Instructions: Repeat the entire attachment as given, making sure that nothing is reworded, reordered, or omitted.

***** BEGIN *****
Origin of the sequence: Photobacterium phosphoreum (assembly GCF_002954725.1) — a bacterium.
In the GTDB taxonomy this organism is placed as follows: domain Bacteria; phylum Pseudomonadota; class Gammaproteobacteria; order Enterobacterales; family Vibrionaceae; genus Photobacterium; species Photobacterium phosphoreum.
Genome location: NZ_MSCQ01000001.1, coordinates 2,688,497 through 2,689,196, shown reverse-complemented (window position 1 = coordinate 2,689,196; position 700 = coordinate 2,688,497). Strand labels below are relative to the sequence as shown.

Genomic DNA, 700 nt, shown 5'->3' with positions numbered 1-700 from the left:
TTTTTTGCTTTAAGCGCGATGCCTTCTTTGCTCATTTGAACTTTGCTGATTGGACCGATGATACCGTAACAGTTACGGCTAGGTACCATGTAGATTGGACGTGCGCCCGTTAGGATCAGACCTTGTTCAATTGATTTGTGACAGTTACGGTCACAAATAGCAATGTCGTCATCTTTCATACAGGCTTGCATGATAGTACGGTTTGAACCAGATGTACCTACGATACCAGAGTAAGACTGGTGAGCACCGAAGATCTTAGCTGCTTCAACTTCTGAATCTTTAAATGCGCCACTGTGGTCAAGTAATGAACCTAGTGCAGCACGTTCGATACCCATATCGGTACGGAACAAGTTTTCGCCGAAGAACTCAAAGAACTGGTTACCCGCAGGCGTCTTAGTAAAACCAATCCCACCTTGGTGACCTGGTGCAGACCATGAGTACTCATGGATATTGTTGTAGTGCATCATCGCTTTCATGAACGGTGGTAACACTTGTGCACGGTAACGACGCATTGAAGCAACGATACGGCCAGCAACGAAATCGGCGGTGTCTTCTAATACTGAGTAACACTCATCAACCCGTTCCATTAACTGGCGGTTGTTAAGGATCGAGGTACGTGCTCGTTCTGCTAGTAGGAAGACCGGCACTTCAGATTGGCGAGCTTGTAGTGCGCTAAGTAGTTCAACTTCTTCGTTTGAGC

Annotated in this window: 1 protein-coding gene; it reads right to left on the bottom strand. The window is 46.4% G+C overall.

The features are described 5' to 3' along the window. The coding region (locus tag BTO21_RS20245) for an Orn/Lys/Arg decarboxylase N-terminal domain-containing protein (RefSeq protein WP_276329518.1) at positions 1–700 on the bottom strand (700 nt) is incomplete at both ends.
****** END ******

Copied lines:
Origin of the sequence: Photobacterium phosphoreum (assembly GCF_002954725.1) — a bacterium.
In the GTDB taxonomy this organism is placed as follows: domain Bacteria; phylum Pseudomonadota; class Gammaproteobacteria; order Enterobacterales; family Vibrionaceae; genus Photobacterium; species Photobacterium phosphoreum.
Genome location: NZ_MSCQ01000001.1, coordinates 2,688,497 through 2,689,196, shown reverse-complemented (window position 1 = coordinate 2,689,196; position 700 = coordinate 2,688,497). Strand labels below are relative to the sequence as shown.

Genomic DNA, 700 nt, shown 5'->3' with positions numbered 1-700 from the left:
TTTTTTGCTTTAAGCGCGATGCCTTCTTTGCTCATTTGAACTTTGCTGATTGGACCGATGATACCGTAACAGTTACGGCTAGGTACCATGTAGATTGGACGTGCGCCCGTTAGGATCAGACCTTGTTCAATTGATTTGTGACAGTTACGGTCACAAATAGCAATGTCGTCATCTTTCATACAGGCTTGCATGATAGTACGGTTTGAACCAGATGTACCTACGATACCAGAGTAAGACTGGTGAGCACCGAAGATCTTAGCTGCTTCAACTTCTGAATCTTTAAATGCGCCACTGTGGTCAAGTAATGAACCTAGTGCAGCACGTTCGATACCCATATCGGTACGGAACAAGTTTTCGCCGAAGAACTCAAAGAACTGGTTACCCGCAGGCGTCTTAGTAAAACCAATCCCACCTTGGTGACCTGGTGCAGACCATGAGTACTCATGGATATTGTTGTAGTGCATCATCGCTTTCATGAACGGTGGTAACACTTGTGCACGGTAACGACGCATTGAAGCAACGATACGGCCAGCAACGAAATCGGCGGTGTCTTCTAATACTGAGTAACACTCATCAACCCGTTCCATTAACTGGCGGTTGTTAAGGATCGAGGTACGTGCTCGTTCTGCTAGTAGGAAGACCGGCACTTCAGATTGGCGAGCTTGTAGTGCGCTAAGTAGTTCAACTTCTTCGTTTGAGC

Annotated in this window: 1 protein-coding gene; it reads right to left on the bottom strand. The window is 46.4% G+C overall.

The features are described 5' to 3' along the window. The coding region (locus tag BTO21_RS20245) for an Orn/Lys/Arg decarboxylase N-terminal domain-containing protein (RefSeq protein WP_276329518.1) at positions 1–700 on the bottom strand (700 nt) is incomplete at both ends.